Meta, the parent company for Facebook, announced this week that it had detected and shut down two separate networks of fake accounts that were engaged in covert influence operations originating in China and Russia.
The Chinese network was still relatively small and did not get very much attention online, but it did include some accounts that pretended to be Americans on both sides of the political aisle. This is according to the report released by Meta on Tuesday.
Meta revealed in detail the takedown and showed that it was still on high alert for foreign interference in the U.S. midterm elections, a spokesperson for the company told CNN.
Ben Nimmo, Meta’s global threat intelligence lead, told CNN that it was the first time the company had seen Chinese accounts that were targeting Americans politically.
“They were running fake accounts that pretended to be Americans and try to talk like Americans and they were talking about really divisive domestic issues like abortion and gun control,” he said.
They have shared their information about these Chinese accounts with the FBI.
When it comes to the Russian government, social media platforms walk on eggshells. The campaign from Moscow was massive. It pushed pro-Kremlin storylines about the war in Ukraine. It included thousands of accounts and pages across multiple social media platforms. And it spent more than $100,000 on ads on Facebook and Instagram.
Meta did not attribute either campaign to specific organizations in China or Russia and they did not communicate with the Chinese and the Russian governments. They said only the accounts that were run out of the respective countries were shut down.
Meta did say about the Russian accounts that they were the “largest and most complex Russian operation we’ve disrupted since the war in Ukraine began, it ran a sprawling network of over 60 websites impersonating news organizations, as well as accounts on Facebook, Instagram, YouTube, Telegram, Twitter,” and other sites, according to the report.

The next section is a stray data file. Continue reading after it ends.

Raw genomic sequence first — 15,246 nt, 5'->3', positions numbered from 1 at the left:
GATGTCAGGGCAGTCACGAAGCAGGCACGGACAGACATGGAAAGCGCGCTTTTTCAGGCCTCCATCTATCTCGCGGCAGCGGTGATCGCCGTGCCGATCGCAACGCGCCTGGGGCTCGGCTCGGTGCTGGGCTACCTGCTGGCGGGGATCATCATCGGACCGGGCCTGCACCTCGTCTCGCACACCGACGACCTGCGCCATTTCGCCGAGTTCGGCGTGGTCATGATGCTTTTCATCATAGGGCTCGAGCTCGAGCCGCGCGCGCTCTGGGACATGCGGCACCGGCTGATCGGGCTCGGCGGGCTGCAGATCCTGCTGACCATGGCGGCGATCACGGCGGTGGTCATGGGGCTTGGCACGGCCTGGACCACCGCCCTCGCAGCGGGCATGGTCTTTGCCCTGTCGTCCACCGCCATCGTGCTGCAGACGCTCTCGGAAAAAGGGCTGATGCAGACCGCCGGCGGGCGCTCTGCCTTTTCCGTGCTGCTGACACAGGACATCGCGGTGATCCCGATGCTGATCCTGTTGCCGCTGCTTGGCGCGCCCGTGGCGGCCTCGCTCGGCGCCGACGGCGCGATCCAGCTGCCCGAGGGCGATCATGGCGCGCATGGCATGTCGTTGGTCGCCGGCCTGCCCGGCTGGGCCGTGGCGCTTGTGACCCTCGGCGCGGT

There were more than 2,000 Facebook accounts and pages that were focused on pushing pro-Kremlin narratives. In the past, Russia has spent over $300 million on influencing foreign elections since 2014, US officials report.
Some of the pages were designed to look like real Western news outlets including The Guardian. Russia had sites that mimicked The Daily Mail and German outlets like Bild and Der Spiegel.
Meta revealed that the website that was meant to look like The Guardian posted an article that accused Ukraine of staging the murder of civilians during the Russian occupation of Bucha. They said the site wasn’t perfect, but it showed a significant investment into making it appear authentic.
The Chinese work only consisted of about 80 Facebook accounts and it did not have much of a following. The accounts targeted people in the United States and the Czech Republic.
Meta said, “these accounts largely stuck to a shift pattern that coincided with a nine-to-five, Monday-to-Friday work schedule during working hours in China — 12 hours ahead of Florida and six hours ahead of Prague,” according to the report.
Some of the accounts were from the right and others from the left. They were designed to create debate online.
Meta’s Ben Nimmo told CNN that the more they can share information, and the more they can explain to people how this is happening, the more we all can raise our defenses.
A Twitter spokesperson told CNN, “We’ve been investigating the information referenced in this report for some time, and we’ll take enforcement action on accounts that violate the Twitter Rules.”
CNN has reached out to the FBI, Telegram, and YouTube for comment.